I really wish there was a “truth in advertizing” requirement in the USA. I just stumbled across a new housing community that claims they will save you “thousands of dollars a year” on your HVAC.
But before I unleash my math on you, I should point out I am actually a proponent of geothermal and solar and other “green energy” sources. They are good for the environment and the long term maintainability of the Earth.
People need too see it for what it is … help to save the planet; “yes” … help to save you loads of money; “no”.
Lighthouse Crossing is the only community in the Delmarva region where geothermal HVAC will be a standard feature of every new home. Geothermal HVAC taps into a plentiful (and cheap) source of energy from the ground
The energy savings are dramatic – from 30 percent to as much as 80 percent lower than conventional systems, which will amount to thousands of dollars a year.
Lighthouse Crossing – Why We’re Different
I did some math and it gets very interesting …
First, the minimum value of their claim would be $2,000 per year – anything less could not be called “thousands”. So let’s take the minimum. Now lets look at a home at the opposite end of the spectrum – the old farmhouse I rented for the past two years. I griped about the drafts all winter and the stress of the aging AC heatpumps. I’ll be honest, in the winter months (part of November and part of March and 100% of the months in between, I burned lots of oil – average was 100 gallons a month so my total for the heating season was 450 gallons. It could have been higher if I wanted it “real toasty” so let’s take that worse case and assume 50% more for the coldest months to make it nice and hot inside – so 650 gallons. Now let’s add the AC. My non AC electrical was never below $35/month. My cooling months were June thru August and a sporadic in September. During the peak of summer, my electric would go as high as $100/month. So, my cooling costs were $65/month for not more 4 months. That’s another $260. If home heating out were $3.50 (the average of the high prices two winters ago vs last winter) then my heat was $1,575 and a very toasty hose would have been $2,275.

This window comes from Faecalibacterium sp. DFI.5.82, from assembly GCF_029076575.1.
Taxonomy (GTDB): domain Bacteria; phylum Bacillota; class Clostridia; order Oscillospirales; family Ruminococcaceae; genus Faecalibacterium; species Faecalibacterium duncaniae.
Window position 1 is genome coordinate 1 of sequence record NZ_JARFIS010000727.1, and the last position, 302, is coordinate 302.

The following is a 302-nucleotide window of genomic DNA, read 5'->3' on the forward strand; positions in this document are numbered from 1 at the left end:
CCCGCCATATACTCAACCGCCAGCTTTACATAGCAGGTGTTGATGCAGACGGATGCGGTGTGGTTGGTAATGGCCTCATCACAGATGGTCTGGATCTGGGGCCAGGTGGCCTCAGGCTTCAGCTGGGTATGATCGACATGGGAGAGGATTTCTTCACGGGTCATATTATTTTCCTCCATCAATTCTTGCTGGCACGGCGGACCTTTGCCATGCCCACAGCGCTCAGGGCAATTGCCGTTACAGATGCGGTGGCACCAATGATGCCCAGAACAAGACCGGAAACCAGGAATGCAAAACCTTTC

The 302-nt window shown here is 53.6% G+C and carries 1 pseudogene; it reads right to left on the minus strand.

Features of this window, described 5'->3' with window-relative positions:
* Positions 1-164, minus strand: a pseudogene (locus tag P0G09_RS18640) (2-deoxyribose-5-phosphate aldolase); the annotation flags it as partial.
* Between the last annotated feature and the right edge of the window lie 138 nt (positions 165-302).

These numbers say that the old drafty and un-insulated rental used between $1,835 and $2,535 for HVAC. If you use my real numbers, there was no way Lighthouse Crossing could have saved me “thousands” even if all of my HVAC were free!
So let’s play to their strengths and assume I was too frugal and I should have cranked the heat and AC and spent the higher amount of money. If we believe we get the best of their savings – 80% – then we just squeak in over the “savings wire” by $28.
Unfortunately, geothermal does not achieve 80% savings. According to estimates from the U.S. Environmental Protection Agency, geothermal systems produce energy bills “30 percent to 40 percent lower”. So, at 40%, the savings would only be in the range of $734 to $1014 per year. If you are looking at modern construction, that high oil usage I reported would be much lower and thus the “savings” would be lower too.
So, should you install solar or geothermal. I say “yes” if you have the extra money. Do not think of it as a financial investment, but rather do it as an environmental investment.
If you don’t have the money for solar or geothermal, there’s still lots you can do – add insulation to your attic, in your walls if possible, wrap your hot water talk with an insulation blanket; insulate pipes on the crawl space if they are exposed, turn your AC two degrees higher and add a fan to circulate the air – there are lots of ways to save with small investments of time and some basic supplies.